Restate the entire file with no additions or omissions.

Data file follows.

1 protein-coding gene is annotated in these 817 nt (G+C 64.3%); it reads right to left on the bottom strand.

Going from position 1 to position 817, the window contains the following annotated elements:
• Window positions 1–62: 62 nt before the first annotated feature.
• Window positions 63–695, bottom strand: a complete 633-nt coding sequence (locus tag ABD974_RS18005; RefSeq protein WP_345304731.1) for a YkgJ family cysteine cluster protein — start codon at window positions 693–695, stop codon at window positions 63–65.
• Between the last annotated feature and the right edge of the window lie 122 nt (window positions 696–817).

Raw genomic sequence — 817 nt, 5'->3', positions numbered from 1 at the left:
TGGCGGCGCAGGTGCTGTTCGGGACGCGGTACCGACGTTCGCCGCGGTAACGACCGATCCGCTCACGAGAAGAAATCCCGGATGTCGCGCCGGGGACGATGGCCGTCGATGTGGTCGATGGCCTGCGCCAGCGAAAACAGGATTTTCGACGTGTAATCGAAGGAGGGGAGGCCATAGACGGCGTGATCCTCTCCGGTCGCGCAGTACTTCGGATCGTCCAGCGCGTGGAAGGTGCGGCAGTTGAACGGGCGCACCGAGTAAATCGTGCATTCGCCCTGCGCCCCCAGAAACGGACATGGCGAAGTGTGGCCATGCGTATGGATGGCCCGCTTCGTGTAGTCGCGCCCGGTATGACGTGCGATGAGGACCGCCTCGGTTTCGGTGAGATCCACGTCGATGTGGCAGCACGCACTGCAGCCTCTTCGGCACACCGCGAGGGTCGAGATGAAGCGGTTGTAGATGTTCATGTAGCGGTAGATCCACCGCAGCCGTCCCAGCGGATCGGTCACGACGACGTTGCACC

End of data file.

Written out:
1 protein-coding gene is annotated in these 817 nt (G+C 64.3%); it reads right to left on the bottom strand.

Going from position 1 to position 817, the window contains the following annotated elements:
• Window positions 1–62: 62 nt before the first annotated feature.
• Window positions 63–695, bottom strand: a complete 633-nt coding sequence (locus tag ABD974_RS18005; RefSeq protein WP_345304731.1) for a YkgJ family cysteine cluster protein — start codon at window positions 693–695, stop codon at window positions 63–65.
• Between the last annotated feature and the right edge of the window lie 122 nt (window positions 696–817).

Raw genomic sequence — 817 nt, 5'->3', positions numbered from 1 at the left:
TGGCGGCGCAGGTGCTGTTCGGGACGCGGTACCGACGTTCGCCGCGGTAACGACCGATCCGCTCACGAGAAGAAATCCCGGATGTCGCGCCGGGGACGATGGCCGTCGATGTGGTCGATGGCCTGCGCCAGCGAAAACAGGATTTTCGACGTGTAATCGAAGGAGGGGAGGCCATAGACGGCGTGATCCTCTCCGGTCGCGCAGTACTTCGGATCGTCCAGCGCGTGGAAGGTGCGGCAGTTGAACGGGCGCACCGAGTAAATCGTGCATTCGCCCTGCGCCCCCAGAAACGGACATGGCGAAGTGTGGCCATGCGTATGGATGGCCCGCTTCGTGTAGTCGCGCCCGGTATGACGTGCGATGAGGACCGCCTCGGTTTCGGTGAGATCCACGTCGATGTGGCAGCACGCACTGCAGCCTCTTCGGCACACCGCGAGGGTCGAGATGAAGCGGTTGTAGATGTTCATGTAGCGGTAGATCCACCGCAGCCGTCCCAGCGGATCGGTCACGACGACGTTGCACC